• 1996: Remember all the talk this past draft seasons about how only two quarterbacks deserved Round 1 consideration? That's nothing compared to the '96 class. Forty-one names were called that year before a QB came off the
board: Tony Banks to St. Louis. There then was another 43-pick wait at the position—Philadelphia drafted Bobby Hoying at No. 85.
The draft's two fourth-rounders, Jeff Lewis and Danny Kanell, had one playoff start between them. (Lewis never even made a regular-season start.) None of the four quarterbacks selected behind Kanell attempted a regular-season pass.
• 1991: We have to divide this class into two separate groups: Brett Favre ... and everyone else. Favre was actually the third quarterback to come off the board, after Dan McGwire (five NFL starts) and Todd Marinovich (eight starts, out of the league by '93). The next most-productive quarterback outside of Favre from the '91 group was Craig Erickson (7,625 yards passing, 41 touchdowns), and he technically does not even count toward this year's stats—the University of Miami product was drafted for a second time the following year.
• 1988: The first quarterback taken in this class was Tom Tupa (Round 3, No. 68), who started 13 games between 1989-91, then went on to make the Pro Bowl as a punter in '99.
From a QB standpoint the best of the '88 bunch, statistically, was Chris Chandler. Indianapolis selected him shortly after the Patriots nabbed Tupa (No. 76), and he threw for nearly 30,000 yards over a lengthy NFL career. He's also one of very few quarterbacks in NFL history to achieve both a perfect single-game passer rating (he did so three times) and a 0.0 rating (Dec. 19, 2004 vs. Arizona).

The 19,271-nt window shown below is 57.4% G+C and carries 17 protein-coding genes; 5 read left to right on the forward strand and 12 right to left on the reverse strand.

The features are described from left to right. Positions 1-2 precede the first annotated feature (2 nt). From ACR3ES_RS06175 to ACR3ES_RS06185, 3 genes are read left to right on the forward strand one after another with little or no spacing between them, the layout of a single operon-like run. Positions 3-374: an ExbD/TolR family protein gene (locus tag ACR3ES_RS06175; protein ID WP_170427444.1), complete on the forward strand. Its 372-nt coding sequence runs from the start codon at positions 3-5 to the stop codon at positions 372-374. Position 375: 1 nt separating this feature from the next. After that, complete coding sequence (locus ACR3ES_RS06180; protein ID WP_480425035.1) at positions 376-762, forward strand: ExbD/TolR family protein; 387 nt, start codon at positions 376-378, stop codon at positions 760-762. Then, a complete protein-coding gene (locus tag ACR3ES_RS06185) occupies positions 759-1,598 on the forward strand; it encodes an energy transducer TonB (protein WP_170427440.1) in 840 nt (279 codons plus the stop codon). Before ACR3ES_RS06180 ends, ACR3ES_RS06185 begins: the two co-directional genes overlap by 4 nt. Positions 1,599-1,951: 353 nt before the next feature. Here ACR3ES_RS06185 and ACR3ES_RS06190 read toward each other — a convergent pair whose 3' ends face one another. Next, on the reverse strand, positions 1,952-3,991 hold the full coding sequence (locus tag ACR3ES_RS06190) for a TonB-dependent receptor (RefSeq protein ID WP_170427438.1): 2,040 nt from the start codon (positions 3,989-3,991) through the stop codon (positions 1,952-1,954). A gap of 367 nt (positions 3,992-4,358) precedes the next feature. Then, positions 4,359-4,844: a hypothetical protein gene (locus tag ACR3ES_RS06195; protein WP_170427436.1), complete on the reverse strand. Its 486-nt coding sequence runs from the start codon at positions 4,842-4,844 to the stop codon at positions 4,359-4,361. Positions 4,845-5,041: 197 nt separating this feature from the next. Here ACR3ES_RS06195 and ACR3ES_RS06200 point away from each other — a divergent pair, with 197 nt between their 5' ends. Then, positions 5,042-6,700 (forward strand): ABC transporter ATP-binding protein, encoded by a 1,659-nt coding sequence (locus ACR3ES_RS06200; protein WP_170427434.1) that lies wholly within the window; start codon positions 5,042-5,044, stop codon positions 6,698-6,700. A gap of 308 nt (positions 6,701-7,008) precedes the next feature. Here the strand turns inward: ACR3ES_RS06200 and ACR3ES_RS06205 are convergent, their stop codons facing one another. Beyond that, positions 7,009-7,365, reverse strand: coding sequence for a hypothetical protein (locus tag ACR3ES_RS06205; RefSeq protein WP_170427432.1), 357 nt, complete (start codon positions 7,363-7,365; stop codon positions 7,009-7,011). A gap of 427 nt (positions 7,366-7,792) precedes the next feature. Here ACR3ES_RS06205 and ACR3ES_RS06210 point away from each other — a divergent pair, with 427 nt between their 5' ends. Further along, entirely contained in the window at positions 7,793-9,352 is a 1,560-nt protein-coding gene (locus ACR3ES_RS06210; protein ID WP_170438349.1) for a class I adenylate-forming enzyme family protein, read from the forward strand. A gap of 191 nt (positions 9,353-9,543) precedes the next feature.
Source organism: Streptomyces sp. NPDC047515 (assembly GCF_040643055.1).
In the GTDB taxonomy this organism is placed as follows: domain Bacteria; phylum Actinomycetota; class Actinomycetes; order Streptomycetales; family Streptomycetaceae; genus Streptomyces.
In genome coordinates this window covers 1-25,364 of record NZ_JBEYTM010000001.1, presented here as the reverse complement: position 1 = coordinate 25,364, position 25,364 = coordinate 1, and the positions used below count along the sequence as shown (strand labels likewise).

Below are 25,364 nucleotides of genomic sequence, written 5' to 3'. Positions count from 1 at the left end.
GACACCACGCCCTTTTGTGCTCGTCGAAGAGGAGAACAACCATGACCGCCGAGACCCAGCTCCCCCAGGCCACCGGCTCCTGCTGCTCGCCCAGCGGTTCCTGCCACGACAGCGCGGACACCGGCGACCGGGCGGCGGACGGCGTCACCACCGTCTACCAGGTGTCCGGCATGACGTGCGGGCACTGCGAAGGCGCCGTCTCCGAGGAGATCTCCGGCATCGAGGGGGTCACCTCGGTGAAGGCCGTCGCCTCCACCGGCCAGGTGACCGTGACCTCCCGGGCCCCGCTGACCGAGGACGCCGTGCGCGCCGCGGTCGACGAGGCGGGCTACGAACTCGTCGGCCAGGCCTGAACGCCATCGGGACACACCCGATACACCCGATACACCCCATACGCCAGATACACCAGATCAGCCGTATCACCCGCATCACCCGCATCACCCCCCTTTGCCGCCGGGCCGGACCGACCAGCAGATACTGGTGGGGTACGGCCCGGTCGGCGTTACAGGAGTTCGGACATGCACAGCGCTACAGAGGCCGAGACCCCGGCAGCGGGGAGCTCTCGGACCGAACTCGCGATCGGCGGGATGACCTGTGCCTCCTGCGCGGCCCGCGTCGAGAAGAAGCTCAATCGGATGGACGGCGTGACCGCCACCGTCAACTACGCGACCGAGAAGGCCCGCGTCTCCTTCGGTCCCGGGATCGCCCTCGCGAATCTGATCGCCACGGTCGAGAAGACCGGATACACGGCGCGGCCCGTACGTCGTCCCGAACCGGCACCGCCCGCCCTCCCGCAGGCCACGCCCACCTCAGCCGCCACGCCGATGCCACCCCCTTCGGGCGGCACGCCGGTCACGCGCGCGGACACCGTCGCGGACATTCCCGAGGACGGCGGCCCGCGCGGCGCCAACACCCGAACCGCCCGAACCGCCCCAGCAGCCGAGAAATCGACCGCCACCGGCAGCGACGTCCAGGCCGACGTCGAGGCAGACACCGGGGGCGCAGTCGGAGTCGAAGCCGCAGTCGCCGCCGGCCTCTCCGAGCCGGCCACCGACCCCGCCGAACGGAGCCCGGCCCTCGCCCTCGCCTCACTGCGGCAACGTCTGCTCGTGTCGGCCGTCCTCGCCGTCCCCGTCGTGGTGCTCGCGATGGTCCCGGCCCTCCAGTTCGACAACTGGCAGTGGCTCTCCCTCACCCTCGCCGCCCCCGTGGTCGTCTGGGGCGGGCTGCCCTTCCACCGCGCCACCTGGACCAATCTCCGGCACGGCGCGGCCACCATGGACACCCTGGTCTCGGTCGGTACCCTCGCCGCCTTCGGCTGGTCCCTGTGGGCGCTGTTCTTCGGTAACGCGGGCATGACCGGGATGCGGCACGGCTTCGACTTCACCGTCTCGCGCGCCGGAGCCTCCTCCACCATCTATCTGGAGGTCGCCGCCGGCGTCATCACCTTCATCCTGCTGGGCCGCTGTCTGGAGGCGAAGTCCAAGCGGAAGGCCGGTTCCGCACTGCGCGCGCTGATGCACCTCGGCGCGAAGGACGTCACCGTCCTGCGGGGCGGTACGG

Stan Humphries, taken 79 spots after Chandler, may be a more familiar name. Selected at No. 159 (Washington), Humphries helped the Chargers to the Super Bowl in the '94 season.
• 1976: The '76 class followed the footsteps of '72 and '74 (see below), producing one so-so talent—in this case, Richard Todd, the No. 6 pick by the Jets, who started through '84—and a host of also-rans. A tip of the cap here to Mike Kruczek, the second quarterback taken this year. He went 6-0 as a rookie in relief of an injured Terry Bradshaw ... then never won another game in the NFL.
• 1974: Dallas broke the QB ice when it selected Danny White with the 53rd pick. White then spent two seasons in the World Football League before becoming the Cowboys' punter—and Roger Staubach's backup—until 1980. He later started 91 games, spread over eight seasons. The rest of this year's QB class included relative unknowns such as David Jaynes, Kim McQuilken, Gary Marangi and Mike Boryla.
• 1972: The 1970 NFL draft produced Terry Bradshaw; '71 brought Jim Plunkett, Joe Theismann, Archie Manning, Ken Anderson and others into the league. The most successful QB to come from the '72 class? Brian Sipe, by a substantial margin.
Sipe won the NFL's MVP in '80 and wound up starting 111 games over a 10-year career, all in Cleveland. Just one of the other 18 QBs taken in the '72 draft started more than 10 career games (No. 14 pick John Reaves), and the top QB selected, Jerry Tagge, was out of the NFL by '74.